Erin D. Michos, MD, MHS, FACC, FAHA, an associate professor of medicine and epidemiology, and associate director of preventive cardiology at Johns Hopkins School of Medicine in Baltimore, told Cardiology Advisor, “For my own family and for my patients, I am personally a champion of the Mediterranean diet because it includes a wide variety of healthy food choices that are palatable to most patients and not too restrictive, and most importantly has strong evidence for cardiovascular benefits from multiple epidemiology and interventional studies.”

Dr. Nichols adds that the evidence clearly indicates that patients should be eating whole foods rather than attempting to get vitamins and antioxidants from dietary supplements, yet “so many Americans are still wasting their money on vitamins and supplements when their money would be better spent on purchasing high-quality foods and doing activities that promote movement, such as physical activity.”


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In a study reported in the same special issue of JACC, researchers from multiple international universities investigated whether the provision of dietary advice and healthy food would improve eating patterns and CV disease risk in healthy overweight adults.5 Their findings show that the provision of foods led to a modest increase in the consumption of recommended food items, and dietary advice resulted in small benefits pertaining to heart disease risk factors.

These results underscore the difficulty often associated with facilitating shifts in patients’ eating habits and the need for additional strategies. “I think for the most part we know what patients should be doing, but the trouble for many is keeping up with lasting behavioral changes,” said Dr Michos. “We need more data about what motivates individuals for long-lasting behavioral and lifestyle changes.”

Meanwhile, she offers the following tips and additional points for clinicians to consider as they encourage healthy eating in patients.

  • I have found that many patients have difficulty with or reluctance to following a strict vegetarian or vegan diet. But even if they can’t adhere 100%, I think there is strong benefit to striving closer to that goal with a more plant-based diet most days of the week, and I am a fan of the adoption of vegetarian days such as “Meatless Monday.”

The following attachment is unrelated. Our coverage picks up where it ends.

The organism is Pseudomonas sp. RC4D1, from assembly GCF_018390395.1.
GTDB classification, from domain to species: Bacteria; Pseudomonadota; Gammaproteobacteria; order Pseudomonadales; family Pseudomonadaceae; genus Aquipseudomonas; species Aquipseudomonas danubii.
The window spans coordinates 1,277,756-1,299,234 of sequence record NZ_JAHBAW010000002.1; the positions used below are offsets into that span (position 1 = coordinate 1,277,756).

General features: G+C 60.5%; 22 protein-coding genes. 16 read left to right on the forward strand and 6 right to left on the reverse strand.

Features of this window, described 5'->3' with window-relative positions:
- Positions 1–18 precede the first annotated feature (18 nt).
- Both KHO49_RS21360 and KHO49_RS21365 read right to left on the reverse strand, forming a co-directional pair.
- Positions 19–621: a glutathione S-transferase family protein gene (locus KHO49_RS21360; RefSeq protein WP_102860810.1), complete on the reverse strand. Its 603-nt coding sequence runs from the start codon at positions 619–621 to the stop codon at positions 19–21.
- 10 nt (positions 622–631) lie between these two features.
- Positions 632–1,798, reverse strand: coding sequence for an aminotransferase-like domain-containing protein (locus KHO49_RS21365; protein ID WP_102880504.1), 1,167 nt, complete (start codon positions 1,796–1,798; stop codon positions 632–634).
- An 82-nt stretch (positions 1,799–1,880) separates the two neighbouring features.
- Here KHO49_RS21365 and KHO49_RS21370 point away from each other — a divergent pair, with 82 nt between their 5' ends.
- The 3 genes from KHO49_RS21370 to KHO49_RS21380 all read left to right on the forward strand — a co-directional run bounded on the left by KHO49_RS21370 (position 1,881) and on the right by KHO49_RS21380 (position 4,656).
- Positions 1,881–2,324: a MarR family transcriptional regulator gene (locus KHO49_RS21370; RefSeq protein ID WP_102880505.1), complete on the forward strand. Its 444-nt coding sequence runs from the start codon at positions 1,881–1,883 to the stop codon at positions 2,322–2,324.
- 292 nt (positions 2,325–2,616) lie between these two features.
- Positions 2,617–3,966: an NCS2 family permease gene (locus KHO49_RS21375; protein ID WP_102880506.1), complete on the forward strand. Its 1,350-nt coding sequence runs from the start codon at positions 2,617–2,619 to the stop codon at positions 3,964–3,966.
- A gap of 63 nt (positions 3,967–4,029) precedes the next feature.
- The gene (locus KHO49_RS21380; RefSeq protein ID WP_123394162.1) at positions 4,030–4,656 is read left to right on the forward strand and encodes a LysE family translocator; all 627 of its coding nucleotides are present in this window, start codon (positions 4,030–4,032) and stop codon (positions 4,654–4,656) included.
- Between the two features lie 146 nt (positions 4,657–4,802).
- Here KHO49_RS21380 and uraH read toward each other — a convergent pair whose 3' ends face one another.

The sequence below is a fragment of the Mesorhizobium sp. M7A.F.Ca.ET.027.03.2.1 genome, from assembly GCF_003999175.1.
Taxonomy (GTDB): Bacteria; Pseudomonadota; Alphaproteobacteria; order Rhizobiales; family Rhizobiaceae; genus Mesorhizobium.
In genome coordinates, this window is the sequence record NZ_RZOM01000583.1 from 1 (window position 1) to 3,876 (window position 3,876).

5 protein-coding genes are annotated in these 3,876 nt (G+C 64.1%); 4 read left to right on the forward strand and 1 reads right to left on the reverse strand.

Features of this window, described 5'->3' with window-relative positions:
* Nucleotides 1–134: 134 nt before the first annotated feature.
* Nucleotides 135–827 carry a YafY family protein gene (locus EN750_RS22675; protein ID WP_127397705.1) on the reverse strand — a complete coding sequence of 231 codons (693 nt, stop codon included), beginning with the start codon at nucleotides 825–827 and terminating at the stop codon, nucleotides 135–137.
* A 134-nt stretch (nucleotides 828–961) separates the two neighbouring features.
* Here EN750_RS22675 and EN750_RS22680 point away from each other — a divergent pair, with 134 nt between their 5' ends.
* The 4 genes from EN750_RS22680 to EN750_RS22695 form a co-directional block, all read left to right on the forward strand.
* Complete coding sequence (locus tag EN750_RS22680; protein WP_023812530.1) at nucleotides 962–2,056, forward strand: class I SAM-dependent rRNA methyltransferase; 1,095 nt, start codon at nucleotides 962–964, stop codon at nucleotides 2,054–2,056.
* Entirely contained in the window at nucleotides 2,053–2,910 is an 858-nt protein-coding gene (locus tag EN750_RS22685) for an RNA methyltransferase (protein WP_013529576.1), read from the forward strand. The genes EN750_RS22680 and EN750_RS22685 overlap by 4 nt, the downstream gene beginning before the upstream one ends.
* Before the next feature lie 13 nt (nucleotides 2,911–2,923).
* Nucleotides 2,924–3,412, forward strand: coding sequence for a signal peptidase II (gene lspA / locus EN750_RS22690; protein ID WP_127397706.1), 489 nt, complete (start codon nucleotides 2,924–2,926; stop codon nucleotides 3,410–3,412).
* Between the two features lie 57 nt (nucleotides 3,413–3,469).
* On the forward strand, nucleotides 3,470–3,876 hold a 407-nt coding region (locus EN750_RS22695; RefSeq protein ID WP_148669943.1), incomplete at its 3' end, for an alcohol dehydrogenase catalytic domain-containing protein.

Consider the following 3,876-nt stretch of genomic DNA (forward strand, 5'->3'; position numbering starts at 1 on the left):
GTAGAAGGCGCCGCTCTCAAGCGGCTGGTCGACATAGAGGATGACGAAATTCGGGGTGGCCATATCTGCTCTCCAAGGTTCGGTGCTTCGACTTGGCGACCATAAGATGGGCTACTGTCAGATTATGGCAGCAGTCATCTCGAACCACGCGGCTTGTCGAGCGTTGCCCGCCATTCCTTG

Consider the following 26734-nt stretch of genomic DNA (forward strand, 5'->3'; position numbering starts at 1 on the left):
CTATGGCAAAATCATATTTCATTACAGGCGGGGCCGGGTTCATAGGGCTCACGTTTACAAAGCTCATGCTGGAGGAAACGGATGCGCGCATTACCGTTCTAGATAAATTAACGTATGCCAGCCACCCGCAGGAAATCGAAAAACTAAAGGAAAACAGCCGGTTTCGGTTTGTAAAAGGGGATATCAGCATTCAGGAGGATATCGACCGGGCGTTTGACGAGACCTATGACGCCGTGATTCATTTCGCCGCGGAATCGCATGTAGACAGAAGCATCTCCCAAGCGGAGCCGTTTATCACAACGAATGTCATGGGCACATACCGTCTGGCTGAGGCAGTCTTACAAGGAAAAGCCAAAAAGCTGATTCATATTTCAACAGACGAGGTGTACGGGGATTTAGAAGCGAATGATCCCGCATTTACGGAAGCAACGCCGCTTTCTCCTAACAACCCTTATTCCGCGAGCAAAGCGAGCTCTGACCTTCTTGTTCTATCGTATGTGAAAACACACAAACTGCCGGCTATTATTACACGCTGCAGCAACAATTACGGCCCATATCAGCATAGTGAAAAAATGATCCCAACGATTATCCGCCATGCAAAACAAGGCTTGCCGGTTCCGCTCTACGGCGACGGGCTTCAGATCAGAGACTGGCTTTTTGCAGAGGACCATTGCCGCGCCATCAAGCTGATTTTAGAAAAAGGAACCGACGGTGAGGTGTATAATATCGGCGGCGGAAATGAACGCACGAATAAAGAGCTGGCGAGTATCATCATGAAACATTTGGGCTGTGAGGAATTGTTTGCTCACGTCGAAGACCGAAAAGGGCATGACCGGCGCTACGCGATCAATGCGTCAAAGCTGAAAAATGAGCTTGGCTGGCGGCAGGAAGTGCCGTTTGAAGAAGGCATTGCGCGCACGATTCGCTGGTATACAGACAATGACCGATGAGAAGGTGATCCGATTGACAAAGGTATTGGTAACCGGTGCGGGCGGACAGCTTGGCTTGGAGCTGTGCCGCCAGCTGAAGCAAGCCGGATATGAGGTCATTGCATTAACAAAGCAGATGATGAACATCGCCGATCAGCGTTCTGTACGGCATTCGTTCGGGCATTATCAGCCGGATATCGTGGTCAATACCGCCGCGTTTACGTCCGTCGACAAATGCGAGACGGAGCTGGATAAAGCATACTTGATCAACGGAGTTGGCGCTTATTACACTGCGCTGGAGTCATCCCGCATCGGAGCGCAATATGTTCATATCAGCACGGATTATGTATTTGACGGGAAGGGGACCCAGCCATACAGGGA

• When I communicate with my patients, I like to break it down into the simple message of “Eat Less. Eat Smart. And Move More Daily.”
  • I recommend that patients set goals that are specific, attainable, and forgiving.
  • I highly recommend self-monitoring with food and activity trackers to help change behavior in the desired direction and produce real-time records for review.
  • I do these things myself, too, to show my patients that even a busy cardiologist who is a full-time working mom can find time to exercise and eat healthy, and that if you do this regularly, it becomes a habit.

“I think it is important for doctors to practice what they preach or they don’t hold credibility for their patients when counseling about lifestyle,” she said.

“The goal is for both patients and their healthcare providers to make good dietary habits and regular exercise a part of their everyday life so they can maintain a long-term optimal weight and cardiovascular health.”

Disclosures: Dr Freeman and co-authors list various disclosures in their paper. 

References

  1. Freeman AM, Morris PB, Barnard N, et al. Trending cardiovascular nutrition controversies. J Am Coll Cardiol. 2017; 69(9):1172-1187. doi:10.1016/j.jacc.2016.10.086
  2. U.S. Department of Health and Human Services and U.S. Department of Agriculture. 2015 – 2020 Dietary Guidelines for Americans. 8th Edition. 2015. http://health.gov/dietaryguidelines/2015/guidelines. Accessed March 24, 2017.
  3. Stewart RA, Wallentin L, Benatar J, et al;STABILITY Investigators. Dietary patterns and the risk of major adverse cardiovascular events in a global study of high-risk patients with stable coronary heart disease. Eur Heart J. 2016;37(25):1993-2001. doi:10.1093/eurheartj/ehw125
  4. Crowe FLAppleby PNTravis RCKey TJ. Risk of hospitalization or death from ischemic heart disease among British vegetarians and nonvegetarians: results from the EPIC-Oxford cohort study. Am J Clin Nutr. 2013; 97(3):597-603. doi:10.3945/ajcn.112.044073
  5. Jenkins DJ, Boucher BA, Ashbury F, et al. Effect of current dietary recommendations on weight loss and cardiovascular risk factors. J Am Coll Cardiol. 2017;69(9):1103-1112. doi:10.1016/j.jacc.2016.10.089

This article originally appeared on The Cardiology Advisor